''We have a tremendous sprinting tradition, dating back 100 years, and kids who grow up here develop a deep passion for the sport,'' said Bolt's coach, Glen Mills. ``Soccer is probably our most popular sport, but track and field is right behind it, and from an international achievement standpoint, it's No. 1. I'd guess we win more Olympic track medals per capita than any other country.''


Jamaica's success in the sport is no accident. It is the product of a well-oiled national track federation that begins to groom sprinters from the time they are in elementary school. Children as young as 6 compete in relay races and mini-Olympics.

Surely, there is no high school track meet in the world as competitive as CHAMPS, the Jamaican interscholastic championship, founded in 1910. More than 2,000 athletes compete in the annual spring event, and it attracts a sellout crowd of 35,000. Coaches from most of the top U.S. colleges show up to recruit.

''It's a wild atmosphere at CHAMPS,'' said Davian Clarke, a former University of Miami runner and Olympian from Jamaica. ``For three days the stadium is packed, standing room only.''

In 1911, the 100-yards CHAMPS winner was a young man named Norman Manley, who won the race in 10 seconds. He also won at 220 yards in 23 seconds, which would have been good enough to have made the finals in the 1908 and 1912 Olympics. But Manley chose not to pursue track. Instead, he became a Rhodes Scholar and a statesman. The Kingston airport is named after him.


The tradition continued, and Jamaica got the world's attention in the late 1940s. In 1948 and 1952, while still a British colony, Jamaica won three Olympic gold medals and five silvers in track and field.

The Jamaican 4x400 relay team in 1952 not only won, but shattered the world record by 4.3 seconds. McKenley ran the third leg in 44.6 seconds, still one of the fastest legs of all time.

They celebrated in their dorm room that night by drinking whiskey out of a toothbrush tumbler with the Duke of Edinburgh, according to Olympic historian David Wallechinsky. The next day was declared a national holiday in Jamaica, and fans celebrated in the streets.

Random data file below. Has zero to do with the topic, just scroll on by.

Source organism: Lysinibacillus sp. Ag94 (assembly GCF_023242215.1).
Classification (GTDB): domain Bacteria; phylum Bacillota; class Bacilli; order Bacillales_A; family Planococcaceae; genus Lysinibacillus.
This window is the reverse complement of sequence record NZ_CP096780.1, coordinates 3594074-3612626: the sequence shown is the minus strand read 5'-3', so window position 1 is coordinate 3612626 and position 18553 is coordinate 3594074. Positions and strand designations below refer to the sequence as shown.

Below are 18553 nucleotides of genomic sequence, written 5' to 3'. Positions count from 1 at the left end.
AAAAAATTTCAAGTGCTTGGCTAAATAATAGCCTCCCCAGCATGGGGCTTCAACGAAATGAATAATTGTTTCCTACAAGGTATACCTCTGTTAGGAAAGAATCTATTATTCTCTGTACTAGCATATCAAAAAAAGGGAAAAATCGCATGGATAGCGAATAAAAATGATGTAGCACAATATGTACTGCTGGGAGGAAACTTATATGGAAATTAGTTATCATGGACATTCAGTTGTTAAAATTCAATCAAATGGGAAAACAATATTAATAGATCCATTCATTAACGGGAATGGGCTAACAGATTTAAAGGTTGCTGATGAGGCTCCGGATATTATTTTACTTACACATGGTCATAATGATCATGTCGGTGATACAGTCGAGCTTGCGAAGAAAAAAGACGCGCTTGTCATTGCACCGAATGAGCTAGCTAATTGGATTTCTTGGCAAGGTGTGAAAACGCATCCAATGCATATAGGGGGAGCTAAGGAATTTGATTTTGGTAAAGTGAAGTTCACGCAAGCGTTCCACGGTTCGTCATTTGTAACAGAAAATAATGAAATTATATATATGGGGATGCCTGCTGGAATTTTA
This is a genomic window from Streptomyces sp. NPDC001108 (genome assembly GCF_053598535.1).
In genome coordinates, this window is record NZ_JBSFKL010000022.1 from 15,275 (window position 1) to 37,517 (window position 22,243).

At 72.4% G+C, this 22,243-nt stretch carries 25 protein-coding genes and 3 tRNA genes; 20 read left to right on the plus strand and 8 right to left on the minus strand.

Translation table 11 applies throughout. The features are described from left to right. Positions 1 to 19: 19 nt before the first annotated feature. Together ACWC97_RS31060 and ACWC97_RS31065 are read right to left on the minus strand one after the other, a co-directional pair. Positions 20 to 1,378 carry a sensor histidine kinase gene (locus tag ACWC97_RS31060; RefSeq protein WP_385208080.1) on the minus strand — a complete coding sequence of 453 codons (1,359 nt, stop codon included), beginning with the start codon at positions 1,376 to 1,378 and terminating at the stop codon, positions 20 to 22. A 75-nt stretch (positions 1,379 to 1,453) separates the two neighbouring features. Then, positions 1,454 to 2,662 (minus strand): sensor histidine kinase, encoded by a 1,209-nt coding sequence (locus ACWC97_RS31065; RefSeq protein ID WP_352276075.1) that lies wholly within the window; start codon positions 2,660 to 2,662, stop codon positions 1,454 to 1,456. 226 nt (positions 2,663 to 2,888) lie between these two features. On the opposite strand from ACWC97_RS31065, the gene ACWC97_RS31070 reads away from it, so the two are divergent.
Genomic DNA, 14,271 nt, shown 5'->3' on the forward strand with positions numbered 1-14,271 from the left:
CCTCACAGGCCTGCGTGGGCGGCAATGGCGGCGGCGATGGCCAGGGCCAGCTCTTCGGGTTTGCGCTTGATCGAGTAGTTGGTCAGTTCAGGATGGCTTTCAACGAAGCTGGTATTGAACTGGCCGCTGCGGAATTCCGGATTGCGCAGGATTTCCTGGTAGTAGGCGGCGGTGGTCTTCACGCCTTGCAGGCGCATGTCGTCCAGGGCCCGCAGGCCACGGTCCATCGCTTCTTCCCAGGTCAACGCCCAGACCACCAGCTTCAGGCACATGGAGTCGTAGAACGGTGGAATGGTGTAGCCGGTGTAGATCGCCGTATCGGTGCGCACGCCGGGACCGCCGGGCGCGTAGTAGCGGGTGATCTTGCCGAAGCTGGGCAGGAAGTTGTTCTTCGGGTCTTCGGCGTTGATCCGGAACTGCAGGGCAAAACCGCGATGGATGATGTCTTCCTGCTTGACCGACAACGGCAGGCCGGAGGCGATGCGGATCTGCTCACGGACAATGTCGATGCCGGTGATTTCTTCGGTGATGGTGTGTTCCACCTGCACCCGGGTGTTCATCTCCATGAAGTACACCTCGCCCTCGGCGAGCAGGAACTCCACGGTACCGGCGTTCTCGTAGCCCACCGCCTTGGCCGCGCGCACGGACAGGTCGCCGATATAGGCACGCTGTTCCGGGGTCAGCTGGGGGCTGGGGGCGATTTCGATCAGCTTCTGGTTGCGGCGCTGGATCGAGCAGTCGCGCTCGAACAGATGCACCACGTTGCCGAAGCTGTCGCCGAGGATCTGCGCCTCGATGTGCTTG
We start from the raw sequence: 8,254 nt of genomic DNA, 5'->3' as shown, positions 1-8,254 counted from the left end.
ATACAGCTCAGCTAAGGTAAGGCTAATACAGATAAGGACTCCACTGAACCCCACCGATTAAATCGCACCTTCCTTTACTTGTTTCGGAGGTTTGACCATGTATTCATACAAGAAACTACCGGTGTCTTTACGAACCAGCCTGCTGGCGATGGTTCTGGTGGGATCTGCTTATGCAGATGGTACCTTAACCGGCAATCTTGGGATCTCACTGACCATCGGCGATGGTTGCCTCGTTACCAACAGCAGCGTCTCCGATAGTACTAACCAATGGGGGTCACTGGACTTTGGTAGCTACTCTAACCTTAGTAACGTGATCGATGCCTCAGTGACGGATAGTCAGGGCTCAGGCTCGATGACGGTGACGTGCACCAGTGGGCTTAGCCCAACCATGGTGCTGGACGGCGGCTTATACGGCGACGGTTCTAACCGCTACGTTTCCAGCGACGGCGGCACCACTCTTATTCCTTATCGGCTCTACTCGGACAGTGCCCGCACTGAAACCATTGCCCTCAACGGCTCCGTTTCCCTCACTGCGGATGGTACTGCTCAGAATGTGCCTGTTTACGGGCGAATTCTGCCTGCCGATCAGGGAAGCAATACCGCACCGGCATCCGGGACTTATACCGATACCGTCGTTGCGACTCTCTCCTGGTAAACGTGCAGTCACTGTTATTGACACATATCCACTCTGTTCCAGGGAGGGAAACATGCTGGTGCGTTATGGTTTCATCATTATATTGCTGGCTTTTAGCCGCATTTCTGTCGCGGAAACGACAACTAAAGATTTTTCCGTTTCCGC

Jamaican track champions are still revered on the island. When Bolt flew back after breaking the world record, he was met at the airport by a throng of screaming fans and TV crews. The prime minister was on hand, too.


Jamaica's young sprinters also are celebrated every year at the Penn Relays in Philadelphia, which the Jamaican team has dominated since the 1960s.

The top Jamaican high-school and amateur runners show up at the meet every year and fans fly up from Jamaica to wave black, gold, and green flags from the stands.

''In our country, the top athletes typically leave track early and go to football or basketball, but in Jamaica, they stick with track and become huge stars,'' said UM track and field coach Mike Ward. ``. . . They take their track seriously.''

Clark said Jamaica's terrain makes it the perfect training ground for sprinters. Kids run barefoot on the beaches of Bull Bay to strengthen their legs and then train in the mountains to work on endurance.

Many of the best sprinters train on grass tracks, which are not as hard on the knees and legs.

''We don't need fancy weight rooms or expensive tracks,'' Clark said. ``The goal of every kid I knew in Jamaica was to become an Olympic track champion. We love our cricket and soccer, but there is something very special about Jamaican track and field. I think there are six high-school kids there now who ran [the 100 meters] in 10-flat last year. I can't imagine that's happening anywhere else in the world.''
Image and video hosting by TinyPic

No comments: